This is a subject I tend to think about, and since I just saw a good article in CADalyst (Growing Our Profession) about how to get future generations interested in Engineering, I thought I would make this my topic of the day.
Assuming China is graduating so many more engineers because they need the infrastructure build-up more than we do wouldn't cover it all. Every source talking about this topic mentions the bad math and science scores in this country, St. Louis is no exception.
I started reading an article about how the gap in achievements between black and white students has virtually disappeared in this city, and was disappointed to discover it wasn't because there was a vast improvement with one group, but, because of the severe decline in the other.
Also, a thought to ponder; who do kids look up to? Musicians, athletes, etc? Not many teenagers have trading cards or posters of famous engineers.
Jeffrey Rowe (the author of the CADalyst article mentioned above) spoke from his viewpoint as a substitute teacher about the curriculum being offered in today's high schools. Speaking from my own experience, geometry was dropped as a requirement before I had to take it, and was then marked as a 'remedial' course. After I failed Algebra, I was put into the geometry class along with the BD (behaviour disorder) and LD (learning disorder) kids.
I passed geometry, passed algebra on my second try, and when I moved to Trigonometry... almost everyone in the class was getting 'D's except me. Why is that? Because the school district assumed we didn't need to know geometry? That it was 'remedial'? ~shrug~ I don't know who makes the decisions on class requirements, I believe that is done at a state level?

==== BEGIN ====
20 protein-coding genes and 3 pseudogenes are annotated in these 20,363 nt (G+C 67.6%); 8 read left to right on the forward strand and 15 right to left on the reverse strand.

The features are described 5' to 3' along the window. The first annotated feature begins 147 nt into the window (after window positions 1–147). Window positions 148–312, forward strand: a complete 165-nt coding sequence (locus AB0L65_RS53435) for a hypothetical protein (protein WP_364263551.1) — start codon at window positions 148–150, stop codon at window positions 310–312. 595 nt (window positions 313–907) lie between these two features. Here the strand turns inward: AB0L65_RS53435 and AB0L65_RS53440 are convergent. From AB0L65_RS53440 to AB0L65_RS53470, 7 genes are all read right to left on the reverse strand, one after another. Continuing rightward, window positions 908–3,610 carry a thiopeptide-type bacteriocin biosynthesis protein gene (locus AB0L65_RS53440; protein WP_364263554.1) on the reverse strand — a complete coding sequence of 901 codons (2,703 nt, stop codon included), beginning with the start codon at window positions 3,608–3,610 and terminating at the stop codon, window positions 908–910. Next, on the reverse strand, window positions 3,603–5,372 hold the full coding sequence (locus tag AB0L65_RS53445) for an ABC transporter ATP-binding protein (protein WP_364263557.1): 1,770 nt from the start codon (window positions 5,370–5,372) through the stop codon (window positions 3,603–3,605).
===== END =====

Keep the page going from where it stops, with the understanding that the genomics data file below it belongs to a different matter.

As with a paper I wrote a while back on the state of literacy in the US, it makes you wonder who is to blame? Do we blame the schools? Do we blame uninvolved or uneducated parents? Do we blame our society's focus?
Well, instead of being part of the 'problem' I encourage us all to be a part of the solution.
Volunteer your time for a movement like FIRST... "to create a world where science and technology are celebrated... where young people dream of being science and technology heroes" - Dean Kamen.
Even parents with a non-technical background can take their children on outings to places like the St. Louis Science Center. A mostly-free attraction with interactive exhibits (and, incidentally, home of the Ansari X-prize). Learn about bridge building, computers, convservation, and more!
Or search for your own way of encouraging a technical career for your child/children in your community.
In case you are wondering, my son's favorite place to go 'play' is the science center. We build things with blocks large and small, we have built a 7' tall foam arch, and we cruise the toddler section in the computer exhibits. There are many more things at this center, and different types of exhibits at other places (I recall going to a 'children's museum' or something when I lived in southern california and it was awesome).